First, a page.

20. 20. Adding it Up (1) Conceptual understanding refers to the “integrated and functional grasp of mathematical ideas”, which “enables them [students] to learn new ideas by connecting those ideas to what they already know.” A few of the benefits of building conceptual understanding are that it supports retention, and prevents common errors. (2) Procedural fluency is defined as the skill in carrying out procedures flexibly, accurately, efficiently, and appropriately. (3) Strategic competence is the ability to formulate, represent, and solve mathematical problems. (4) Adaptive reasoning is the capacity for logical thought, reflection, explanation, and justification. (5) Productive disposition is the inclination to see mathematics as sensible, useful, and worthwhile, coupled with a belief in diligence and one’s own efficacy. (NRC, 2001, p. 116)
21. 21. A Case Study: 51% Improvement on MSP 100 90 80 70 60 50 40 30 20 10 0 Not Meeting Meeting 2012 2013
22. 22. On the Front Lines of the Battle Grade 5 at Rocky Ridge: • Signed up for duty from day one – early adopters • Began using the MBSP and explicitly taught basic math computation in small groups • Transitioned into Standards-Based Formative Assessment using Common Formative Assessments and Diagnostic Unit Assessments
23. 23. Contributing Factors to 56% Increase in Percent of Students Meeting Standard • From 16% Meeting Standard to 72% Meeting Standard – Same Cohort of Students • Commitment to Collaboration • Weekly PLC Meetings • Focus on Data • Consistently Followed the Assessment and Intervention Plan • Taught Math a Minimum of 6075 Minutes/Day • 30 Minutes of Small Group Intervention Daily
24. 24. The Plan of Attack
25. 25. Three Types of Assessments 1. Math Computation Assessments – Fuchs & Fuchs MBSP Computation Screeners/Progress Monitoring – MBSP as a Diagnostic Computation Assessment 2. Common Formative Assessments – Used throughout units of instruction to assess learning and inform teaching 3. Diagnostic Unit Assessments/Interim Assessments – Aligned to to the Washington State Core Content Standards in Math – Used to identify students needing intervention and inform instruction 27
26. 26. Math Computation Assessments Basic Training for the First 6-8 Weeks
27. 27. Monthly Computational Assessments • Computational Fluency Timed Assessments • Gave a Snapshot of the Class • Guided Interventions • Identified Students lacking in Conceptual Understanding • Monthly Progress Monitoring
28. 28. MBSP Computation Screeners and Progress Monitoring Name 1 2 3 4 5 6 7 8 9 10 11 12 13 14 15 16 17 18 19 20 21 22 23 24 25 26 27 28 29 30 31 Ben An Ramone Canley Alex Conley Jacob Eidson Zoe Felies Hanna Hansen Tristin Jones Connor Kaczkowski Alondra Moreno Lopez Dakota Morris Lizann Naputi Jared Pecheos makenna Reiman Victor Renteria Corbin Robinett Janissa Sawyer Derek Scott Kaitlyn Shaffer Rebecca Shchelgokov Caitlyn Shepard Kaydra Silva David Stoops Lilyann Flores Kyndal Thomas Alyssa Stoner Brayden Cook Will Moore Average Monthly Score Average Monthy Increase/Decrease Sept - Screener 2 6 5 0 16 2 9 9 8 3 15 8 14 5 21 4 5 17 10 6 9 7 3 October November 2 1 3 4 6 6 6 5 7 0 6 4 8 3 16 3 1 4 3 2 4 4 1 2 8.00 4.21 3 6 4 8 11 7 10 9 9 5 10 7 8 2 21 5 0 6 8 8 10 7 6 9 December January February March 3 4 13 8 14 10 9 6 12 4 16 8 11 4 18 6 1 7 11 10 14 10 4 7 7 7.46 3.25 6 16 10 7 14 11 18 12 14 4 17 10 16 4 22 6 5 9 17 17 20 13 7 N/A 11 10 8.68 1.22 11.84 3.16 April Screener May June #DIV/0! #DIV/0! #DIV/0! #DIV/0! 3 4 absent 20 19 21 11 14 13 8 11 17 20 23 20 10 8 13 17 16 19 12 20 24 12 17 19 7 10 9 24 22 23 12 13 13 15 16 19 3 3 6 25 25 25 withdrew withdrew withdrew 4 6 6 10 10 12 20 21 21 11 11 9 23 25 25 13 18 17 10 11 9 withdrew withdrew withdrew 14 12 13 22 17 24 24 21 13.58 1.74 15.04 1.46 16.58 1.54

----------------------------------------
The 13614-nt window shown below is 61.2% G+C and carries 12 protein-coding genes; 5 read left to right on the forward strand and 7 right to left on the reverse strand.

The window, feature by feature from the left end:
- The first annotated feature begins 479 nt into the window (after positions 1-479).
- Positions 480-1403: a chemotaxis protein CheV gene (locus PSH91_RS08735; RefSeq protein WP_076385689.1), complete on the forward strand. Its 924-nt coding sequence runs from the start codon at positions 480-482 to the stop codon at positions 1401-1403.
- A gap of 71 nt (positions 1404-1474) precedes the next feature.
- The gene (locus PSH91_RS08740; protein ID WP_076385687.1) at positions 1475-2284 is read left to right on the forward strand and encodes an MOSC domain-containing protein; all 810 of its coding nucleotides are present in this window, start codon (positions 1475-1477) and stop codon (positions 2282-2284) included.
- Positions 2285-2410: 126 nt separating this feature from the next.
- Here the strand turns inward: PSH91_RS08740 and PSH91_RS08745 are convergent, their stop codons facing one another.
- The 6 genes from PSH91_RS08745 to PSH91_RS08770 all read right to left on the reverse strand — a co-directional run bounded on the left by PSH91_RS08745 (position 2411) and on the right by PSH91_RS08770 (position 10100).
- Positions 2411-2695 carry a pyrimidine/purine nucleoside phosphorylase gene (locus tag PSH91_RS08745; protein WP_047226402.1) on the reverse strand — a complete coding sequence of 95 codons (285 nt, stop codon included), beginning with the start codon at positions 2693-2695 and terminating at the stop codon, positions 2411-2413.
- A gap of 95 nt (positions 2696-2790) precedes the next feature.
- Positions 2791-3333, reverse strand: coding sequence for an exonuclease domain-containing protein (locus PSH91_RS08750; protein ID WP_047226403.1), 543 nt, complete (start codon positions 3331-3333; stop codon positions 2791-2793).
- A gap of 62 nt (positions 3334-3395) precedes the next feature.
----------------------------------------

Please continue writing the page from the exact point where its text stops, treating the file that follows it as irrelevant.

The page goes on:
29. 29. MBSP as a Diagnostic Computation Assessment 4th Grade Computation - September Screener (3rd Grade Standards) Student Names Addition with Regrouping (3) Subtraction with Subtract Regrouping (no with Regroup zeros) (with zeros) (2) (3) Mult with Regroup (2) Multiplication Basic Facts (9) Division Basic Facts (5) K ANGELINA ANTHONY BRANDEN CADEN CARSON CONNOR DAMIEN DANIEL ETHEN GRACIE HAILEY HUNTER IVAN JAIDEN KADE KASSIDY KAYLEE KAYLEEONNA KAYLYNN KENDRA LILY LOGAN MONTESSA ROBERT RUVIM THANE TRISTON S W C M P G X E F H J Q R T U V I N A B D L O Y 1 0 0 1 0 1 0 1 1 0 0 1 0 0 0 1 0 0 0 0 1 0 0 0 1 1 0 0 1 0 1 1 0 1 0 0 1 0 0 0 1 0 0 1 0 0 0 0 1 1 1 0 0 1 0 1 0 0 1 0 0 1 0 0 0 1 0 0 0 0 1 0 0 0 0 1 0 0 1 1 1 0 0 1 0 0 1 0 0 0 0 0 1 0 0 1 1 1 0 0 1 0 1 1 0 1 1 1 1 1 1 1 0 1 1 1 0 1 1 1 1 0 0 1 1 1 1 0 1 1 1 1 0 1 0 0 0 1 0 1 1 0 0 1 0 1 1 0 1 1 1 0 0 1 0 0 0 0 1 0 0 1 0 0 0 0 0 0 0 0 1 1 0 0 1 1 0 1 1 0 1 1 0 1 1 0 1 1 0 1 1 1 0 1 1 1 0 0 1 1 1 0 0 1 0 1 0 1 0 0 1 1 1 0 0 1 0 0 0 0 0 0 0 0 1 1 0 0 1 0 0 0 1 1 0 1 1 0 0 0 1 0 0 0 0 1 0 0 0 1 1 0 0 1 0 1 1 1 1 0 1 1 1 0 1 1 0 0 0 1 1 0 0 1 1 1 0 0 1 1 1 1 0 0 1 0 1 1 1 0 0 0 0 1 0 1 1 0 0 0 1 0 0 1 0 1 0 0 1 0 1 1 1 0 0 1 0 0 0 0 1 0 0 0 1 1 1 0 1 1 1 1 0 1 0 1 1 1 0 1 1 0 0 1 0 1 1 0 1 1 1 0 1 1 0 1 0 1 1 1 1 1 0 1 0 1 0 1 0 0 1 0 0 0 1 1 0 0 1 0 1 0 0 1 0 1 1 0 0 0 1 0 0 0 0 1 0 0 0 1 1 0 0 1 0 0 0 0 1 0 1 1 0 0 0 0 0 0 1 0 1 0 0 0 0 1 0 0 1 0 1 0 1 0 0 0 1 0 0 1 1 0 0 0 0 1 0 1 0 1 1 0 0 1 0 1 0 0 1 0 1 1 0 0 0 0 0 0 0 0 1 0 0 0 0 0 0 0 1 0 0 1 1 1 0 1 1 1 0 0 0 0 0 0 0 0 0 0 0 1 1 0 0 1 0 1 1 0 1 1 0 1 0 0 1 0 0 0 1 1 1 1 0 1 0 1 0 0 1 0 1 1 1 1 0 1 1 1 0 1 1 1 0 1 0 1 0 0 1 1 1 0 0 1 0 1 0 0 1 0 1 1 0 0 0 1 0 0 0 0 1 0 0 0 1